Skibbe, L., McClelland, M., & Morrison, F. (2016). The development of self-regulation across
early childhood. Developmental Psychology, 52(11),
Winter, G. (2015). Determining Gender: a social construct? Community Practitioner, 88(2), 15-17.
Wulfert, E. (2018). Social learning according to Albert
Bandura. Salem Press Encyclopedia of Health.
On October 10, 2018, the Appellate Division handed down an
unpublished decision in Scott v. Hill, a case that was appealed from Essex
County Superior Court, Family Division.
Plaintiff and Defendant were never married, but had a child
together in 2000. In 2015, the Court
entered an Order setting Defendant’s child support obligation at $140 per week,
plus $10 per week towards his arrears (which were initially $560), to be paid
through Probation. A biennial
cost-of-living adjustment was applied to Defendant’s obligation, thereby
increasing it to $143 per week in 2017.
Defendant retired in 2015 and began receiving Social
Security retirement benefits in the amount of $1,415 per month. Defendant made an arrangement with the Social
Security Administration wherein they would subtract $689 each month from his
benefit and send it directly to his son, commencing January 2016. Additionally, Defendant paid his $153 per
week in child support and arrearage obligation through Probation in accordance
with the 2015 court order.
In or around May 2017, Defendant became unable to make the
court-ordered payments through Probation and ceased doing so. However, the child continued receiving
Defendant’s Retirement benefit each month.
Defendant filed a motion asking the court to modify his child support
obligation and to give him a credit towards the arrears on record with
The trial court denied Defendant’s request for a credit for
the Social Security retirement benefits paid to the child prior to the date
Plaintiff filed his motion, reasoning that N.J.S.A. 2A:17-56.23(a) barred
retroactive modification of arrears. The
trial court found that Defendant was only entitled to credit for Social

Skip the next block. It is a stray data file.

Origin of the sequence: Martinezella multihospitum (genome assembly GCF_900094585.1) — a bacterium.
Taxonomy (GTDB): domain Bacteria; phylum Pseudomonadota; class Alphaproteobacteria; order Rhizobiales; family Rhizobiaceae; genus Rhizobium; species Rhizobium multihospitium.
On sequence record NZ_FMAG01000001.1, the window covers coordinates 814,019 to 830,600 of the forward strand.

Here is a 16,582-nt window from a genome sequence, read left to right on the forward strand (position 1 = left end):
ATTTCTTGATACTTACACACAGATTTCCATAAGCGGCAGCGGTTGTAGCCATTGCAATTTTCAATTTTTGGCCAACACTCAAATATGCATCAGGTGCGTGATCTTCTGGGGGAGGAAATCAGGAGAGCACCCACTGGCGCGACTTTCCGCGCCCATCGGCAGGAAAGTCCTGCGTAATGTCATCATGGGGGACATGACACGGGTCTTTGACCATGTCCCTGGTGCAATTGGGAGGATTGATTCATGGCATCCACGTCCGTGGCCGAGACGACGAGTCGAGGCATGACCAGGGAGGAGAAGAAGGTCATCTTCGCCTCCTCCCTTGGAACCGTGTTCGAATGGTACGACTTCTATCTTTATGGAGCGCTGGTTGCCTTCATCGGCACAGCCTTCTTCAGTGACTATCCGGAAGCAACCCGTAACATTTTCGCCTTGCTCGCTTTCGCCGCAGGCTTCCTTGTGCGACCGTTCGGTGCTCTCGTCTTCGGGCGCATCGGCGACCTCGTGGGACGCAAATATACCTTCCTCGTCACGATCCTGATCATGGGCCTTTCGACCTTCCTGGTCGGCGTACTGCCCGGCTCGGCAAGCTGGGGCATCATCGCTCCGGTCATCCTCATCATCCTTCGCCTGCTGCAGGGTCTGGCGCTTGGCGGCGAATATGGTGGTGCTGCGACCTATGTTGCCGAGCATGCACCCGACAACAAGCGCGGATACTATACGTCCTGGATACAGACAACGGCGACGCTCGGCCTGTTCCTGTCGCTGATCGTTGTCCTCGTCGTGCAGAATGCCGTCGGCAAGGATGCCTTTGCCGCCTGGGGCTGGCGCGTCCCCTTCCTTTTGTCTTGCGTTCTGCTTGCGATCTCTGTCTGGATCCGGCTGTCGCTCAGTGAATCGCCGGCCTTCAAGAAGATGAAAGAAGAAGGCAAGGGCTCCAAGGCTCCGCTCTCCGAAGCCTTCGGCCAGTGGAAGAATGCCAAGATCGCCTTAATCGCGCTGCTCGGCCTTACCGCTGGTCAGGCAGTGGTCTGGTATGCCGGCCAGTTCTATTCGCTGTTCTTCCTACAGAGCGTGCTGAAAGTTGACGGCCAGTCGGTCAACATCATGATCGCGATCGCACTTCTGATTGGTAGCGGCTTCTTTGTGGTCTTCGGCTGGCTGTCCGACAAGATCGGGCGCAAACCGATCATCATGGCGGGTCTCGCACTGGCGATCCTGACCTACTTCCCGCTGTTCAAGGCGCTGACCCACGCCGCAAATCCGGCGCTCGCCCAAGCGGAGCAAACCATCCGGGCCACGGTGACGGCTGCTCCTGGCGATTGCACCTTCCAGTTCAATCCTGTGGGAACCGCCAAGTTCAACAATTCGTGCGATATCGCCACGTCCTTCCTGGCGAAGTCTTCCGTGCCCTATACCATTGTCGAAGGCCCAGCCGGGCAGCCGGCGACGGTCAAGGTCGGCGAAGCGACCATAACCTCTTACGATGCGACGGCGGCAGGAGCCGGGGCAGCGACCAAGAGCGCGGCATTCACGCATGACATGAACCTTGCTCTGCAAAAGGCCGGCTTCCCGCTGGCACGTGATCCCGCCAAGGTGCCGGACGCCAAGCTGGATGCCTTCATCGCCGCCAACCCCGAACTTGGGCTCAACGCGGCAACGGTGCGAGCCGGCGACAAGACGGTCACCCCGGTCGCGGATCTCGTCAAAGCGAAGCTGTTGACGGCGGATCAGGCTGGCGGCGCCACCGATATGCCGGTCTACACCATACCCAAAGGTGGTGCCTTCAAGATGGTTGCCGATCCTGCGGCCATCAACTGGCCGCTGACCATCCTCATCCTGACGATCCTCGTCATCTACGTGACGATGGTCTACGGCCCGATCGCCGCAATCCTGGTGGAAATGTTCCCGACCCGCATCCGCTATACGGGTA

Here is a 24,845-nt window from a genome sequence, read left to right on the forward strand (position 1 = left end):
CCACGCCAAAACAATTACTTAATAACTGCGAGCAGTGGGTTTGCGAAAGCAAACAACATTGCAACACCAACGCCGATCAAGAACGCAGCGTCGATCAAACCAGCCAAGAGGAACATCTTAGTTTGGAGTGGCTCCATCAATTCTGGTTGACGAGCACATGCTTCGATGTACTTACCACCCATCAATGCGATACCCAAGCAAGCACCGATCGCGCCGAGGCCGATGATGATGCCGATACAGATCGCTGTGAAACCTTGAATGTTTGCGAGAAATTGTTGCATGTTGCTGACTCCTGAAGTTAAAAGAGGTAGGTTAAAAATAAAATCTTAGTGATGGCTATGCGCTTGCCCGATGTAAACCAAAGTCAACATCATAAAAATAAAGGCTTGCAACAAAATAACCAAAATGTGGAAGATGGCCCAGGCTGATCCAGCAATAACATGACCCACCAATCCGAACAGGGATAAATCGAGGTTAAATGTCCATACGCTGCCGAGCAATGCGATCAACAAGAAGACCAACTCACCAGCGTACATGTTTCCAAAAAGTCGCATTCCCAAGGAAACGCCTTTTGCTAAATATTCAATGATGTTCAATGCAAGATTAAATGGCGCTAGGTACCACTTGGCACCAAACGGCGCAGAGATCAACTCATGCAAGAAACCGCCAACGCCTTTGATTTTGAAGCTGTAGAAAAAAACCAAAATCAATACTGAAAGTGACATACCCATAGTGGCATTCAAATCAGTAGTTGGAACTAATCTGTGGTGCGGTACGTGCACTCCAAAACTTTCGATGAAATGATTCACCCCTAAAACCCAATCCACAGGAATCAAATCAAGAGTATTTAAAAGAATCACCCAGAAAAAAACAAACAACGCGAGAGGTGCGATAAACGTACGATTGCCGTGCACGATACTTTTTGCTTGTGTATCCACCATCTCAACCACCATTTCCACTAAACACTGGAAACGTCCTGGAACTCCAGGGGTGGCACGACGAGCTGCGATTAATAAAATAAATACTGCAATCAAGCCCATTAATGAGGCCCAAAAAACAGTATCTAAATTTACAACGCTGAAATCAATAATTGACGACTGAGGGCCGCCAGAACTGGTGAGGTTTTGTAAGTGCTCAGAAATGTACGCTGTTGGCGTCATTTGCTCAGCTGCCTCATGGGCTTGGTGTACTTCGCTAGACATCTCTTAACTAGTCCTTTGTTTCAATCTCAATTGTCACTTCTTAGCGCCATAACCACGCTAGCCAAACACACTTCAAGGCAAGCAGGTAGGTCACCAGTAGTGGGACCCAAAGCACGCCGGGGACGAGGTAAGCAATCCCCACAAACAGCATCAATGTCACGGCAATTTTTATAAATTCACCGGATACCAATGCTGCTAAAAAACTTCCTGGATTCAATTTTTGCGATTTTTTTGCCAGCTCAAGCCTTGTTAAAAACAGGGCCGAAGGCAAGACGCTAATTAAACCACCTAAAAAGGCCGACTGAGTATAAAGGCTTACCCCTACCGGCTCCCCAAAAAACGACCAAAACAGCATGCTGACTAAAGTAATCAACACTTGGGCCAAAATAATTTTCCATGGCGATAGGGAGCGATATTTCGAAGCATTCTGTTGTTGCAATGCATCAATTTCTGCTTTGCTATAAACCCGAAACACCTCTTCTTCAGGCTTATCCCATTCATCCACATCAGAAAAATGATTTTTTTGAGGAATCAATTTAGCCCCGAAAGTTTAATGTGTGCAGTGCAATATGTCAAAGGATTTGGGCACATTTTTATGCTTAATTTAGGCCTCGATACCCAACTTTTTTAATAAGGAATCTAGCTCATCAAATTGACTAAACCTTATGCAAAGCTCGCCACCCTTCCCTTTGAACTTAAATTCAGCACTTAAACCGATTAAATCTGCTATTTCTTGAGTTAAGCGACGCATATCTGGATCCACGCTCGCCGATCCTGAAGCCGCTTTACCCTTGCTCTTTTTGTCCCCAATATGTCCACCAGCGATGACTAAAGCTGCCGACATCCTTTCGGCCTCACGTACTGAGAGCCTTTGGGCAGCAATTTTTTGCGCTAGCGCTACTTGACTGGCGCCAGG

Security retirement funds that the child received after his motion was filed.
On Appeal, Defendant argued that he should get credit for
the Social Security retirement payments as well as a credit against future
obligations for any amount of the Social Security retirement payments that
exceeded the court-ordered obligation.
The Appellate Court recounted the holding in Diehl v.
Diehl, where the Court determined that a parent paying child support is
entitled to a credit against child support arrears that accumulated
contemporaneously with Social Security disability benefits paid to a
child. 389 N.J. Super. 443 (App. Div.
2006). The court in Diehl went on to say
that the benefits paid to a child that exceed the court-ordered child support
obligation cannot be fully credited against arrears or future support
obligations because it is considered a gratuity to the child. The Court clarified that social security
retirement benefits are treated the same as social security disability benefits
in the realm of calculating a child support obligation.
The Appellate Division ultimately ruled that the trial court
erred in determining that N.J.S.A. 2A:17-56.23(a) barred retroactive credit for
Social Security retirement benefits received prior to Defendant filing his
motion, and remanded the case to the trial court for calculation of an
appropriate credit. The Court also held
that he was not entitled to credit for social security the child received while
Defendant was paying child support through Probation, nor was Defendant